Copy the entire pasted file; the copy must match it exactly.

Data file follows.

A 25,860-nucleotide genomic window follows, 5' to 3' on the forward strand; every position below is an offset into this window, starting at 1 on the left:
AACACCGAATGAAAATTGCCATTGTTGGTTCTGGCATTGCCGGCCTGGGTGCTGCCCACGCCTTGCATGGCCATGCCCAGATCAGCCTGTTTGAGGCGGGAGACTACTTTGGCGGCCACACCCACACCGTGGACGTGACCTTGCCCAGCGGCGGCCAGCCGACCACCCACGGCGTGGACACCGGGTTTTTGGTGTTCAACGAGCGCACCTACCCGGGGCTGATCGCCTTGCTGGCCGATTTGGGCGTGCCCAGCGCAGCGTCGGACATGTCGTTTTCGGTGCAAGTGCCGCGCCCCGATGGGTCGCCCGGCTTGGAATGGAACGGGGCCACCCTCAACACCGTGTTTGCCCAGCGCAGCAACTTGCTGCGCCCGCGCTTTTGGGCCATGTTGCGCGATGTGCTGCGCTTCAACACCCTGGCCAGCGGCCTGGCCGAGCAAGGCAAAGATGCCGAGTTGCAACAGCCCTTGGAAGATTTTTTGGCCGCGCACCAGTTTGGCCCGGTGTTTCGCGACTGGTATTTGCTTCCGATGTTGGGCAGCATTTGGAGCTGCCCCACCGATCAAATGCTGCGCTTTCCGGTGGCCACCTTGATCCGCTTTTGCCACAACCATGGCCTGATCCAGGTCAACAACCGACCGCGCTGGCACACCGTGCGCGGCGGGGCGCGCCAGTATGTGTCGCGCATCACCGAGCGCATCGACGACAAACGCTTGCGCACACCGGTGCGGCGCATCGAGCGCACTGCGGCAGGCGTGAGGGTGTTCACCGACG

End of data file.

A 25,860-nucleotide genomic window follows, 5' to 3' on the forward strand; every position below is an offset into this window, starting at 1 on the left:
AACACCGAATGAAAATTGCCATTGTTGGTTCTGGCATTGCCGGCCTGGGTGCTGCCCACGCCTTGCATGGCCATGCCCAGATCAGCCTGTTTGAGGCGGGAGACTACTTTGGCGGCCACACCCACACCGTGGACGTGACCTTGCCCAGCGGCGGCCAGCCGACCACCCACGGCGTGGACACCGGGTTTTTGGTGTTCAACGAGCGCACCTACCCGGGGCTGATCGCCTTGCTGGCCGATTTGGGCGTGCCCAGCGCAGCGTCGGACATGTCGTTTTCGGTGCAAGTGCCGCGCCCCGATGGGTCGCCCGGCTTGGAATGGAACGGGGCCACCCTCAACACCGTGTTTGCCCAGCGCAGCAACTTGCTGCGCCCGCGCTTTTGGGCCATGTTGCGCGATGTGCTGCGCTTCAACACCCTGGCCAGCGGCCTGGCCGAGCAAGGCAAAGATGCCGAGTTGCAACAGCCCTTGGAAGATTTTTTGGCCGCGCACCAGTTTGGCCCGGTGTTTCGCGACTGGTATTTGCTTCCGATGTTGGGCAGCATTTGGAGCTGCCCCACCGATCAAATGCTGCGCTTTCCGGTGGCCACCTTGATCCGCTTTTGCCACAACCATGGCCTGATCCAGGTCAACAACCGACCGCGCTGGCACACCGTGCGCGGCGGGGCGCGCCAGTATGTGTCGCGCATCACCGAGCGCATCGACGACAAACGCTTGCGCACACCGGTGCGGCGCATCGAGCGCACTGCGGCAGGCGTGAGGGTGTTCACCGACG